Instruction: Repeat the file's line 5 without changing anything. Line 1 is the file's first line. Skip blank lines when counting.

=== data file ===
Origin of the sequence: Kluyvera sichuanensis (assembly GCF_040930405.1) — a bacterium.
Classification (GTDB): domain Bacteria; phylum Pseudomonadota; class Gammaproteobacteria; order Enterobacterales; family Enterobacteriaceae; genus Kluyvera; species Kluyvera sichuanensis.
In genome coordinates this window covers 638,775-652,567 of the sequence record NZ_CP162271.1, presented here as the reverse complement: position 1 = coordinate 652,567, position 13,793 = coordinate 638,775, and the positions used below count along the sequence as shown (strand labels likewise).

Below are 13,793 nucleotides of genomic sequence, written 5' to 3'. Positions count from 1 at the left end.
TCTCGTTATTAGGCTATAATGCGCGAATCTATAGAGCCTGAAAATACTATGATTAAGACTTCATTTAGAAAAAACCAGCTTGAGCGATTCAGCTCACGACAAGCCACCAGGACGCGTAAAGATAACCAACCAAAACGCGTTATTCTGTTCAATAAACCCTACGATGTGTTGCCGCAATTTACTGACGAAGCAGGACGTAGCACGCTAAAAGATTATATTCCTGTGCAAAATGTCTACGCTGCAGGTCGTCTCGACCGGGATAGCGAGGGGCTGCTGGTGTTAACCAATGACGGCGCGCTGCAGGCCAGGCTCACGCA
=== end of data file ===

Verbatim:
TCTCGTTATTAGGCTATAATGCGCGAATCTATAGAGCCTGAAAATACTATGATTAAGACTTCATTTAGAAAAAACCAGCTTGAGCGATTCAGCTCACGACAAGCCACCAGGACGCGTAAAGATAACCAACCAAAACGCGTTATTCTGTTCAATAAACCCTACGATGTGTTGCCGCAATTTACTGACGAAGCAGGACGTAGCACGCTAAAAGATTATATTCCTGTGCAAAATGTCTACGCTGCAGGTCGTCTCGACCGGGATAGCGAGGGGCTGCTGGTGTTAACCAATGACGGCGCGCTGCAGGCCAGGCTCACGCA